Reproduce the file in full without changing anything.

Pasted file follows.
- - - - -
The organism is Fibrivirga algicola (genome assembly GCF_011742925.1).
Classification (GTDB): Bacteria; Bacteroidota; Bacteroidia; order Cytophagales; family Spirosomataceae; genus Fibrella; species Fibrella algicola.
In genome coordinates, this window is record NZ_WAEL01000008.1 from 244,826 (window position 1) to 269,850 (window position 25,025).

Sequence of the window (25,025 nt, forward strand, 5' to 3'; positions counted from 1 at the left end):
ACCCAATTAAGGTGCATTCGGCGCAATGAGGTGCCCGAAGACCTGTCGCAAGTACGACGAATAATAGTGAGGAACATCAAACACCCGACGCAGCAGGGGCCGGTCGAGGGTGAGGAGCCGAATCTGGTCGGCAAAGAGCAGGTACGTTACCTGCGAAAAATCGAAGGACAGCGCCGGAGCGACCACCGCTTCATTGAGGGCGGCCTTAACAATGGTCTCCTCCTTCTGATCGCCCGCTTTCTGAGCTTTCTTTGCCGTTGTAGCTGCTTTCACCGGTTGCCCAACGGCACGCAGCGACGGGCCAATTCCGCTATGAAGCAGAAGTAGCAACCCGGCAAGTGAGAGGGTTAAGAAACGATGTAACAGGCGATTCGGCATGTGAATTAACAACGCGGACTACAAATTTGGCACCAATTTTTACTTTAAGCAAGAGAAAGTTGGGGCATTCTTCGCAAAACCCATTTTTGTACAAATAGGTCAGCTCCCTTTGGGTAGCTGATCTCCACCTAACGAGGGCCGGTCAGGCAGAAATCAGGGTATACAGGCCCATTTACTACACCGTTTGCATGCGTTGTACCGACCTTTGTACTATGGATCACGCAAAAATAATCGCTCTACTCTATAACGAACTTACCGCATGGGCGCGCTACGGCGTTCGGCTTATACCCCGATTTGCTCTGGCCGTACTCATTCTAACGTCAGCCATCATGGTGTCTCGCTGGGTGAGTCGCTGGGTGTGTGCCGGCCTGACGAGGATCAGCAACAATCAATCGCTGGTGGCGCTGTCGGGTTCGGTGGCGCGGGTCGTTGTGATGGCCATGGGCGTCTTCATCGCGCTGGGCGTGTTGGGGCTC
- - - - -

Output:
The organism is Fibrivirga algicola (genome assembly GCF_011742925.1).
Classification (GTDB): Bacteria; Bacteroidota; Bacteroidia; order Cytophagales; family Spirosomataceae; genus Fibrella; species Fibrella algicola.
In genome coordinates, this window is record NZ_WAEL01000008.1 from 244,826 (window position 1) to 269,850 (window position 25,025).

Sequence of the window (25,025 nt, forward strand, 5' to 3'; positions counted from 1 at the left end):
ACCCAATTAAGGTGCATTCGGCGCAATGAGGTGCCCGAAGACCTGTCGCAAGTACGACGAATAATAGTGAGGAACATCAAACACCCGACGCAGCAGGGGCCGGTCGAGGGTGAGGAGCCGAATCTGGTCGGCAAAGAGCAGGTACGTTACCTGCGAAAAATCGAAGGACAGCGCCGGAGCGACCACCGCTTCATTGAGGGCGGCCTTAACAATGGTCTCCTCCTTCTGATCGCCCGCTTTCTGAGCTTTCTTTGCCGTTGTAGCTGCTTTCACCGGTTGCCCAACGGCACGCAGCGACGGGCCAATTCCGCTATGAAGCAGAAGTAGCAACCCGGCAAGTGAGAGGGTTAAGAAACGATGTAACAGGCGATTCGGCATGTGAATTAACAACGCGGACTACAAATTTGGCACCAATTTTTACTTTAAGCAAGAGAAAGTTGGGGCATTCTTCGCAAAACCCATTTTTGTACAAATAGGTCAGCTCCCTTTGGGTAGCTGATCTCCACCTAACGAGGGCCGGTCAGGCAGAAATCAGGGTATACAGGCCCATTTACTACACCGTTTGCATGCGTTGTACCGACCTTTGTACTATGGATCACGCAAAAATAATCGCTCTACTCTATAACGAACTTACCGCATGGGCGCGCTACGGCGTTCGGCTTATACCCCGATTTGCTCTGGCCGTACTCATTCTAACGTCAGCCATCATGGTGTCTCGCTGGGTGAGTCGCTGGGTGTGTGCCGGCCTGACGAGGATCAGCAACAATCAATCGCTGGTGGCGCTGTCGGGTTCGGTGGCGCGGGTCGTTGTGATGGCCATGGGCGTCTTCATCGCGCTGGGCGTGTTGGGGCTC